The delivery of a drug from a drug reservoir can be accomplished by electrokinetic effect, that is, either by iontophoresis, electrophoresis or by electro-osmosis. Further, the rate of delivery is affected by the amount of electric current applied between the skin and the drug reservoir. Further, the electric current affects both the skin of the patient and the drug reservoir independently so as to create conditions that increase or decrease the rate of delivery of the drug through the skin of the patient. For example, current will affect the pH of the skin at the interface between the membrane of the reservoir, or patch area. Also, a polarization of the skin will change skin permeability. The charge of the drug particles, or ionic charge, will cause repulsed direction of the ionized drug through the skin. Also, an electro-osmotic effect is created at the skin surface or mucous membrane by electric current. As for the drug reservoir of the patch, electrical current passed through the drug, which is contained in the drug reservoir, can control or improve mobility of the drug thus allowing less current to be needed for drug movement into the skin or mucous membrane. Also, the natural diffusion of the drug compound acts within the patch and is controlled in either additive or subtractive fashion by sending an electric current through the drug independently of the current through the skin; the rate of delivery and the degree of concentration of the drug at the skin can be affected and independently controlled. Also, the pH of the drug within the patch near the skin can thus be changed by electric current. Also, electric current in the patch can cause electrolysis, thus activating in sequence pre-existing buffering agents in the drug reservoir. In summary, control of the rate of delivery of a drug from a drug reservoir through the skin can be controlled by independent but simultaneous currents through the patch and through the skin. It is hereby noted that descriptions relating to mass transfer activity by application of electric current is contained in the applicant's earlier filed U.S. patent applications, Ser. Nos. 524,252, 660,192, PCT/US/85/00080, 702,486, and my application Ser. No. 000,555, filed Jan. 5, 1987, entitled "Programmable Control and Mounting System for Transdermal Drug Applicator", filed concurrently herewith as co-inventor. All of the disclosures contained in these earlier filed U.S. patent applications are hereby expressly incorporated herein by reference.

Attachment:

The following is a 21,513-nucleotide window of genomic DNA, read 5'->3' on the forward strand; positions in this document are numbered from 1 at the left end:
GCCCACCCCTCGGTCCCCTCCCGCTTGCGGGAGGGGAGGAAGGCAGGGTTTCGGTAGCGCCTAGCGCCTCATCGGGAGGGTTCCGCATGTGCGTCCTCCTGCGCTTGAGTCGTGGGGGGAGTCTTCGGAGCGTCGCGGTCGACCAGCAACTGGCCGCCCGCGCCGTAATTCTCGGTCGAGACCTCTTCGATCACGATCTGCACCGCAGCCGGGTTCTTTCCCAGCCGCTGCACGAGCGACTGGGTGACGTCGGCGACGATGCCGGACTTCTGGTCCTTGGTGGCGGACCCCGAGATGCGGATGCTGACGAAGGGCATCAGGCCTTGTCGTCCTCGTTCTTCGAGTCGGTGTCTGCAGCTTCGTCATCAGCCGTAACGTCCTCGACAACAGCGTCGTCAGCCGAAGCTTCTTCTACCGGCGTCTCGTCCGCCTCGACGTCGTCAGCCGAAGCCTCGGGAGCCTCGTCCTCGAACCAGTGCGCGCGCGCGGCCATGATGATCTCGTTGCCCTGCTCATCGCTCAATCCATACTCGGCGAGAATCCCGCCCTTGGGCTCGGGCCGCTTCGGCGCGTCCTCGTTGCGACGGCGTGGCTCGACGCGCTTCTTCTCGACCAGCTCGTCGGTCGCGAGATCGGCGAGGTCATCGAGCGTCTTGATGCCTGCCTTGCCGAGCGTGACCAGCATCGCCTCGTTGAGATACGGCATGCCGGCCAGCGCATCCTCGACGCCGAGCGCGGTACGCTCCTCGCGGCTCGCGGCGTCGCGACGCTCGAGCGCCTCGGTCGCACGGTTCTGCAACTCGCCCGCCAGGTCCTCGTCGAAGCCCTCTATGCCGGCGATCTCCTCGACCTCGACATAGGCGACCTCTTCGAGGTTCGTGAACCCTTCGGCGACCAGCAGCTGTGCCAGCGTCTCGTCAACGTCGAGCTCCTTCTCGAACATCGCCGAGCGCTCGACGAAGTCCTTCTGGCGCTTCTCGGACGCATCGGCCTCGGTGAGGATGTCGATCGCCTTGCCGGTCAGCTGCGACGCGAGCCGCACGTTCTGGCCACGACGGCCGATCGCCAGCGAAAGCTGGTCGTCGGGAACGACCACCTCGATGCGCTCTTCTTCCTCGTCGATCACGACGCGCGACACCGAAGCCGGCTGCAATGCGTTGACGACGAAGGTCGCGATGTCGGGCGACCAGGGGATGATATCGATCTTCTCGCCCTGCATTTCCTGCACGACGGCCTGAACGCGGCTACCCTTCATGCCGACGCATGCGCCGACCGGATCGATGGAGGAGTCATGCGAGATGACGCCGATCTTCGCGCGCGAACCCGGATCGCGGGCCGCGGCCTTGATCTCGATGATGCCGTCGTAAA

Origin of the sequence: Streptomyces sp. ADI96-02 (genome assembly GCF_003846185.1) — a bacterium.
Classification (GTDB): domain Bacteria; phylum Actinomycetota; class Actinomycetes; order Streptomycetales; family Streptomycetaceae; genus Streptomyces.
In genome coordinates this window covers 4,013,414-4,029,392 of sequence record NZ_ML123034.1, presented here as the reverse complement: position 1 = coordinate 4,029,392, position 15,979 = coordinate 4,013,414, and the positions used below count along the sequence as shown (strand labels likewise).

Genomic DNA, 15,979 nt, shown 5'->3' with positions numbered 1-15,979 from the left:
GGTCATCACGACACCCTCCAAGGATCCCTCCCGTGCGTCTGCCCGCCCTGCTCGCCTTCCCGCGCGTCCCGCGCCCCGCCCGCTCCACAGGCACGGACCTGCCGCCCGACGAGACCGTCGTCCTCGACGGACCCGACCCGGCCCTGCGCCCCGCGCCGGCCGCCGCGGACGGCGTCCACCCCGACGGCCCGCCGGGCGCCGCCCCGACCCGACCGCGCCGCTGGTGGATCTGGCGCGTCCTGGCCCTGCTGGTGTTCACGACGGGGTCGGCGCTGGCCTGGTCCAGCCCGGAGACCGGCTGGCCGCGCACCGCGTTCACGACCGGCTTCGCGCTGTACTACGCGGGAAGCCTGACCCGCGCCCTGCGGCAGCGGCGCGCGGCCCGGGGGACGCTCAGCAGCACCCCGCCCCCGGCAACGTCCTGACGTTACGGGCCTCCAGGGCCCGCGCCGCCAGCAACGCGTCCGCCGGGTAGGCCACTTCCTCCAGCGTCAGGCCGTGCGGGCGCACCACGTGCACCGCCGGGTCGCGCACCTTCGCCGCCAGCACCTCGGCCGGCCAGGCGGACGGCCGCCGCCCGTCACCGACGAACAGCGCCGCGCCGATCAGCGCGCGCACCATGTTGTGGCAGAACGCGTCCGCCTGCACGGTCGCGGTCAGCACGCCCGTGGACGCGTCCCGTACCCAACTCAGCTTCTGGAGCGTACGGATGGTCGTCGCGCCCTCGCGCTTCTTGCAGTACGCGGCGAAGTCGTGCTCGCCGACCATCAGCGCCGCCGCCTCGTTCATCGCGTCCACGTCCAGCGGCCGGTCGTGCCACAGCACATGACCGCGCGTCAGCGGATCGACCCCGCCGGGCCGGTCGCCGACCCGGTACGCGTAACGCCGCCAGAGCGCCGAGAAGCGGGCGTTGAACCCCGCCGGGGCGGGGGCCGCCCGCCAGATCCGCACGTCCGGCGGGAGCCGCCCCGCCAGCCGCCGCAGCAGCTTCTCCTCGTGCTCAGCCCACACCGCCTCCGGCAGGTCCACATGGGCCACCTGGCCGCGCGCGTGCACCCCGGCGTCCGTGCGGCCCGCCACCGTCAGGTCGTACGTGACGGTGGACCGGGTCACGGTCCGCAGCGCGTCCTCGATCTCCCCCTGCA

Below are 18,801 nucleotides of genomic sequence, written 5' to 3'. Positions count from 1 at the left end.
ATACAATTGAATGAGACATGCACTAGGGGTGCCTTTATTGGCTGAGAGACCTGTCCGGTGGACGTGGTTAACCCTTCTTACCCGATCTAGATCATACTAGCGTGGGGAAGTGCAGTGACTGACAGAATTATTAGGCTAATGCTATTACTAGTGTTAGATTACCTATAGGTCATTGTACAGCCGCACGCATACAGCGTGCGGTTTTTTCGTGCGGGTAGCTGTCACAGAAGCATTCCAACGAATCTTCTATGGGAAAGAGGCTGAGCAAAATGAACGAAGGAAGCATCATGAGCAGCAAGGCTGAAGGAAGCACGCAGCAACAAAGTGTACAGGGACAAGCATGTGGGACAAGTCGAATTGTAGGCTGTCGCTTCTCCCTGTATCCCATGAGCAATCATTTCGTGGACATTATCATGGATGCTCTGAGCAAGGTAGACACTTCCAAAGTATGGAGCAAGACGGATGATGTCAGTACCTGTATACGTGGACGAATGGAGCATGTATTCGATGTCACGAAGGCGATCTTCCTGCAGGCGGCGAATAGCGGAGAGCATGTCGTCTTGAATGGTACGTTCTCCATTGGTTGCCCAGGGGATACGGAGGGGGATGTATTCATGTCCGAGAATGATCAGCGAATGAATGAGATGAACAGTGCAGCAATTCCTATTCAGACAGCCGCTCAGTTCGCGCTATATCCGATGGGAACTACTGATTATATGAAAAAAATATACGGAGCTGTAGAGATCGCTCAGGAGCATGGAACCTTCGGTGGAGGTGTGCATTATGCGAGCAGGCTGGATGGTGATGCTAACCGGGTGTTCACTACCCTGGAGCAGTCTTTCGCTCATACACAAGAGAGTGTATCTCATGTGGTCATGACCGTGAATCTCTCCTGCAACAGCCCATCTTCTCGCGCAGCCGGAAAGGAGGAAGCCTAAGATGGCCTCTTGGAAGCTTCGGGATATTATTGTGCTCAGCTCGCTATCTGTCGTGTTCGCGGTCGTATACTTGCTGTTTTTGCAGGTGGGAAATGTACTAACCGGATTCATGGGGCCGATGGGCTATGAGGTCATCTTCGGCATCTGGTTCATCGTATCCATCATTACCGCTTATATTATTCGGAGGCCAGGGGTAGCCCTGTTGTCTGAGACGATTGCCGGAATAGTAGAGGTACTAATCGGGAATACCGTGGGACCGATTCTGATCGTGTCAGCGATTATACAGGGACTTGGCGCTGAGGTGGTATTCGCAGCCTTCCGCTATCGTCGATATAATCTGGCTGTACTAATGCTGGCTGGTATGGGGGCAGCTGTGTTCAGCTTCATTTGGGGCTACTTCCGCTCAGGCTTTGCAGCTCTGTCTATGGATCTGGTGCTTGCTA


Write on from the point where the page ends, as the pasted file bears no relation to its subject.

It is therefore an object of the present invention to control the rate of delivery of a drug from a drug reservoir by placing a plurality of electrodes within the reservoir in electrical circuit means with first and second power sources and with the skin or mucous membrane, the patch of the first power source being optionally directed to one of the two electrodes so as to cause the second power source to be added or subtracted from the first power source for current directed through the skin.